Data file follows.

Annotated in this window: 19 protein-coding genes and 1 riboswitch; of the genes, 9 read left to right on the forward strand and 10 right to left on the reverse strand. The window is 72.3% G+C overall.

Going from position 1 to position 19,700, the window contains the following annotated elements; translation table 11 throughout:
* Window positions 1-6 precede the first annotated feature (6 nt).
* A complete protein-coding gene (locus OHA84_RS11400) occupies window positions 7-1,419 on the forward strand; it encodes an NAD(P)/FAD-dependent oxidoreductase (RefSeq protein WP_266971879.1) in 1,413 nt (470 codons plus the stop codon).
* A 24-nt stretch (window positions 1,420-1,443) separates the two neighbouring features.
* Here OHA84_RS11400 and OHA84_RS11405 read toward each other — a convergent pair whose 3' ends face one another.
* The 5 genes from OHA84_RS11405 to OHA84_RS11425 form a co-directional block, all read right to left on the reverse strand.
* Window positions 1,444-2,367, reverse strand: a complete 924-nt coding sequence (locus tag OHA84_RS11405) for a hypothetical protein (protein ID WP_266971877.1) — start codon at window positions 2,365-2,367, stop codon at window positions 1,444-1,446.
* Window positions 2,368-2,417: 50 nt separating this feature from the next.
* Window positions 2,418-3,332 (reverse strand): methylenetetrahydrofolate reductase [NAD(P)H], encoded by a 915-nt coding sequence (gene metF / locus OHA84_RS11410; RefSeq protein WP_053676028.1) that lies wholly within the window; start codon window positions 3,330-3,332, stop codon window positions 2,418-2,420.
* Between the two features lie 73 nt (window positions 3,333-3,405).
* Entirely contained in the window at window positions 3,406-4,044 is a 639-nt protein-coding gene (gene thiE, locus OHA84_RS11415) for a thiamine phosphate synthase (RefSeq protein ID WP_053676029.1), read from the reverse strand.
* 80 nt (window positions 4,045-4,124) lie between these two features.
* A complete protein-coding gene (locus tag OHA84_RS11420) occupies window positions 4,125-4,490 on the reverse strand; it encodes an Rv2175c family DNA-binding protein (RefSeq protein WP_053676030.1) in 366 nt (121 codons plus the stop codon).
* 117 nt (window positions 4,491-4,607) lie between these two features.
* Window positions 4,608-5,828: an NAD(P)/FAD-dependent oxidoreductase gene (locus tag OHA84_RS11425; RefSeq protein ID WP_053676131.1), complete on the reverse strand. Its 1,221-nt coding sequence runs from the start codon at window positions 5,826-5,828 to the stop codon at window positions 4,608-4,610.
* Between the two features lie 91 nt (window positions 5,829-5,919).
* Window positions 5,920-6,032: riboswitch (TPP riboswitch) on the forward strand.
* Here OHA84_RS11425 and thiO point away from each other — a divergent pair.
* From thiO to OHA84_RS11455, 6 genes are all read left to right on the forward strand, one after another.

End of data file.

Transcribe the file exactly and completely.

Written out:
Annotated in this window: 19 protein-coding genes and 1 riboswitch; of the genes, 9 read left to right on the forward strand and 10 right to left on the reverse strand. The window is 72.3% G+C overall.

Going from position 1 to position 19,700, the window contains the following annotated elements; translation table 11 throughout:
* Window positions 1-6 precede the first annotated feature (6 nt).
* A complete protein-coding gene (locus OHA84_RS11400) occupies window positions 7-1,419 on the forward strand; it encodes an NAD(P)/FAD-dependent oxidoreductase (RefSeq protein WP_266971879.1) in 1,413 nt (470 codons plus the stop codon).
* A 24-nt stretch (window positions 1,420-1,443) separates the two neighbouring features.
* Here OHA84_RS11400 and OHA84_RS11405 read toward each other — a convergent pair whose 3' ends face one another.
* The 5 genes from OHA84_RS11405 to OHA84_RS11425 form a co-directional block, all read right to left on the reverse strand.
* Window positions 1,444-2,367, reverse strand: a complete 924-nt coding sequence (locus tag OHA84_RS11405) for a hypothetical protein (protein ID WP_266971877.1) — start codon at window positions 2,365-2,367, stop codon at window positions 1,444-1,446.
* Window positions 2,368-2,417: 50 nt separating this feature from the next.
* Window positions 2,418-3,332 (reverse strand): methylenetetrahydrofolate reductase [NAD(P)H], encoded by a 915-nt coding sequence (gene metF / locus OHA84_RS11410; RefSeq protein WP_053676028.1) that lies wholly within the window; start codon window positions 3,330-3,332, stop codon window positions 2,418-2,420.
* Between the two features lie 73 nt (window positions 3,333-3,405).
* Entirely contained in the window at window positions 3,406-4,044 is a 639-nt protein-coding gene (gene thiE, locus OHA84_RS11415) for a thiamine phosphate synthase (RefSeq protein ID WP_053676029.1), read from the reverse strand.
* 80 nt (window positions 4,045-4,124) lie between these two features.
* A complete protein-coding gene (locus tag OHA84_RS11420) occupies window positions 4,125-4,490 on the reverse strand; it encodes an Rv2175c family DNA-binding protein (RefSeq protein WP_053676030.1) in 366 nt (121 codons plus the stop codon).
* 117 nt (window positions 4,491-4,607) lie between these two features.
* Window positions 4,608-5,828: an NAD(P)/FAD-dependent oxidoreductase gene (locus tag OHA84_RS11425; RefSeq protein ID WP_053676131.1), complete on the reverse strand. Its 1,221-nt coding sequence runs from the start codon at window positions 5,826-5,828 to the stop codon at window positions 4,608-4,610.
* Between the two features lie 91 nt (window positions 5,829-5,919).
* Window positions 5,920-6,032: riboswitch (TPP riboswitch) on the forward strand.
* Here OHA84_RS11425 and thiO point away from each other — a divergent pair.
* From thiO to OHA84_RS11455, 6 genes are all read left to right on the forward strand, one after another.